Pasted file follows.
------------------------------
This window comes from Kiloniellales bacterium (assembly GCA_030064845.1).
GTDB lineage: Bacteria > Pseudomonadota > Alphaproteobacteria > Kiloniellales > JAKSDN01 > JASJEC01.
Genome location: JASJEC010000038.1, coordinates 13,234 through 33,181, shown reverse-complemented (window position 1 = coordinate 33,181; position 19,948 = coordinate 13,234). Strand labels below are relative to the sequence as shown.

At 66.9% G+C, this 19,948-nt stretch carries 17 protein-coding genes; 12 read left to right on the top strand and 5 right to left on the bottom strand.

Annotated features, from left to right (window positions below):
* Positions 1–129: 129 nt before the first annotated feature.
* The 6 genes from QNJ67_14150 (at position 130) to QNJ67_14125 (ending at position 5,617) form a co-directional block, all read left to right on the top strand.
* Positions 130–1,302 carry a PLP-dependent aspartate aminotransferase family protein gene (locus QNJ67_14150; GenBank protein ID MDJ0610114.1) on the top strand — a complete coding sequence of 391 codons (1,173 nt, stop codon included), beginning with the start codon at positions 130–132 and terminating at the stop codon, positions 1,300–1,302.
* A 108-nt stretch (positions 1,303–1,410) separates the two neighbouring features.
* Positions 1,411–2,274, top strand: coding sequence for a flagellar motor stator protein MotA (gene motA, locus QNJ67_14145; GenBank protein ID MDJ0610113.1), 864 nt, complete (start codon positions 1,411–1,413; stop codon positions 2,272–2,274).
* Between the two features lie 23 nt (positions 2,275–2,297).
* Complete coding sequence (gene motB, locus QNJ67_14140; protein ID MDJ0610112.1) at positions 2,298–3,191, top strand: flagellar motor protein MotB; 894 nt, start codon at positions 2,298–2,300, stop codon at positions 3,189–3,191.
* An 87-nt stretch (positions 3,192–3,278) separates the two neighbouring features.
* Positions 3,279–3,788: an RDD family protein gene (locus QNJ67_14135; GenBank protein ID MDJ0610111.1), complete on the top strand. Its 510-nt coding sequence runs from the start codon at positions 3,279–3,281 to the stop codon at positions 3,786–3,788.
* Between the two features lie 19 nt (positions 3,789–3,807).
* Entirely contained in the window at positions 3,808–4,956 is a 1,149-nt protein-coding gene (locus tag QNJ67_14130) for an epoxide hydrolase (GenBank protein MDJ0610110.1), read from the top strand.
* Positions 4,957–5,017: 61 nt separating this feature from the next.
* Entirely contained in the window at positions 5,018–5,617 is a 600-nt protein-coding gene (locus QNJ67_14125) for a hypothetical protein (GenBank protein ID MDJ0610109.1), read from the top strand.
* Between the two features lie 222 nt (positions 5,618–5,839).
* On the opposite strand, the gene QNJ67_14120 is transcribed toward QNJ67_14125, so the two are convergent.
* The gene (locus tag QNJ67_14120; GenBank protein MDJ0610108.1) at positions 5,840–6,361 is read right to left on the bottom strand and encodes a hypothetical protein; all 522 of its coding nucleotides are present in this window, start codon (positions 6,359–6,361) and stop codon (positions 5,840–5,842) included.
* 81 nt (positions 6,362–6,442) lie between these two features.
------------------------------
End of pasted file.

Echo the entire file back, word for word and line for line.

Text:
This window comes from Kiloniellales bacterium (assembly GCA_030064845.1).
GTDB lineage: Bacteria > Pseudomonadota > Alphaproteobacteria > Kiloniellales > JAKSDN01 > JASJEC01.
Genome location: JASJEC010000038.1, coordinates 13,234 through 33,181, shown reverse-complemented (window position 1 = coordinate 33,181; position 19,948 = coordinate 13,234). Strand labels below are relative to the sequence as shown.

At 66.9% G+C, this 19,948-nt stretch carries 17 protein-coding genes; 12 read left to right on the top strand and 5 right to left on the bottom strand.

Annotated features, from left to right (window positions below):
* Positions 1–129: 129 nt before the first annotated feature.
* The 6 genes from QNJ67_14150 (at position 130) to QNJ67_14125 (ending at position 5,617) form a co-directional block, all read left to right on the top strand.
* Positions 130–1,302 carry a PLP-dependent aspartate aminotransferase family protein gene (locus QNJ67_14150; GenBank protein ID MDJ0610114.1) on the top strand — a complete coding sequence of 391 codons (1,173 nt, stop codon included), beginning with the start codon at positions 130–132 and terminating at the stop codon, positions 1,300–1,302.
* A 108-nt stretch (positions 1,303–1,410) separates the two neighbouring features.
* Positions 1,411–2,274, top strand: coding sequence for a flagellar motor stator protein MotA (gene motA, locus QNJ67_14145; GenBank protein ID MDJ0610113.1), 864 nt, complete (start codon positions 1,411–1,413; stop codon positions 2,272–2,274).
* Between the two features lie 23 nt (positions 2,275–2,297).
* Complete coding sequence (gene motB, locus QNJ67_14140; protein ID MDJ0610112.1) at positions 2,298–3,191, top strand: flagellar motor protein MotB; 894 nt, start codon at positions 2,298–2,300, stop codon at positions 3,189–3,191.
* An 87-nt stretch (positions 3,192–3,278) separates the two neighbouring features.
* Positions 3,279–3,788: an RDD family protein gene (locus QNJ67_14135; GenBank protein ID MDJ0610111.1), complete on the top strand. Its 510-nt coding sequence runs from the start codon at positions 3,279–3,281 to the stop codon at positions 3,786–3,788.
* Between the two features lie 19 nt (positions 3,789–3,807).
* Entirely contained in the window at positions 3,808–4,956 is a 1,149-nt protein-coding gene (locus tag QNJ67_14130) for an epoxide hydrolase (GenBank protein MDJ0610110.1), read from the top strand.
* Positions 4,957–5,017: 61 nt separating this feature from the next.
* Entirely contained in the window at positions 5,018–5,617 is a 600-nt protein-coding gene (locus QNJ67_14125) for a hypothetical protein (GenBank protein ID MDJ0610109.1), read from the top strand.
* Between the two features lie 222 nt (positions 5,618–5,839).
* On the opposite strand, the gene QNJ67_14120 is transcribed toward QNJ67_14125, so the two are convergent.
* The gene (locus tag QNJ67_14120; GenBank protein MDJ0610108.1) at positions 5,840–6,361 is read right to left on the bottom strand and encodes a hypothetical protein; all 522 of its coding nucleotides are present in this window, start codon (positions 6,359–6,361) and stop codon (positions 5,840–5,842) included.
* 81 nt (positions 6,362–6,442) lie between these two features.